Putin compares U.S. missile shield to Cuban crisis
(Reuters) Russian President Vladimir Putin drew a parallel on Friday between U.S. plans for a missile shield in Europe and the Cuban missile crisis in 1962, widely regarded as the closest the world came to nuclear war.
But the Kremlin leader said his personal friendship with U.S. President George W. Bush had helped to prevent the latest U.S. initiative from turning into a new global disaster.
"I would remind you how relations were developing in an analogous situation in the middle of the 1960s," he told a news conference after the Russia-EU summit in the Portugal.
"Analogous actions by the Soviet Union when it deployed rockets on Cuba provoked the Cuban missile crisis," said Putin. "For us, technologically, the situation is very similar. On our borders such threats to our country are being created."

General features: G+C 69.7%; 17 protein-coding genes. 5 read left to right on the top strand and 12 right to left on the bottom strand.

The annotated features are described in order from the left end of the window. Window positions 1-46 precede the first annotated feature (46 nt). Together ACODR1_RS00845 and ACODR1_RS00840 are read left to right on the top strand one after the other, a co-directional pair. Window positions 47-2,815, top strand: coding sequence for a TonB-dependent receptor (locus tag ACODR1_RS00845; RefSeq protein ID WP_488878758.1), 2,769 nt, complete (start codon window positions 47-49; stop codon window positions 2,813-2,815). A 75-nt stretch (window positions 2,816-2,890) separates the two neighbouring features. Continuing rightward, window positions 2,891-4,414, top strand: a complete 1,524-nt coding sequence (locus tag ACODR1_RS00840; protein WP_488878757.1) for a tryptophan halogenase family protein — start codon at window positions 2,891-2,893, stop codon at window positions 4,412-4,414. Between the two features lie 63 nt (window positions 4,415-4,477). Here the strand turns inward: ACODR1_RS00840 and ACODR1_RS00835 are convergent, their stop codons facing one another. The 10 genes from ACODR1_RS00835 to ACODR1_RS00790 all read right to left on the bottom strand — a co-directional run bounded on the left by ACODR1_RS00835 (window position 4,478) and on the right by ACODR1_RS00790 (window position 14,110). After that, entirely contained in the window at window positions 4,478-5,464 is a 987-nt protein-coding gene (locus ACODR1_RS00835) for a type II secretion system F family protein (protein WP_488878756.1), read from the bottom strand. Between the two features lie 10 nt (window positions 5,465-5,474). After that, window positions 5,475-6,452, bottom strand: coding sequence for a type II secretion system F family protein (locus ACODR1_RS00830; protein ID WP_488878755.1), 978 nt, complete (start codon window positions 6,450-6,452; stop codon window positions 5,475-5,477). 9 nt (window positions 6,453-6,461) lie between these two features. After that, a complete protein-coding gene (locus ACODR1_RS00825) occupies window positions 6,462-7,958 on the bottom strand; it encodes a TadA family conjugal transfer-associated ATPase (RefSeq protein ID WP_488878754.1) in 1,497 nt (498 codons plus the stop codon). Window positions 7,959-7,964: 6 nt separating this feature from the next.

A decision by the Soviet leader Nikita Khrushchev to send nuclear missiles to communist ally Cuba put the world on the brink of nuclear war in 1962. After days of dramatic negotiations, Khrushchev agreed to pull out the missiles.
Russia has been outraged by the U.S. decision to deploy a radar in the Czech Republic and interceptor missiles in Poland to avert potential missile strikes from countries like Iran. It sees the plan as an outright threat to its security.
In Washington, U.S. State Department spokesman Sean McCormack strongly rejected Putin's comparison between the U.S. missile shield proposal and the Cuban crisis.
"There are some very clear historical differences between our plans to deploy a defensive missile system designed to protect against launch of missiles from rogue states such as Iran, and the offensive nuclear capability of the missiles that were being installed in Cuba back in the 1960s," McCormack said.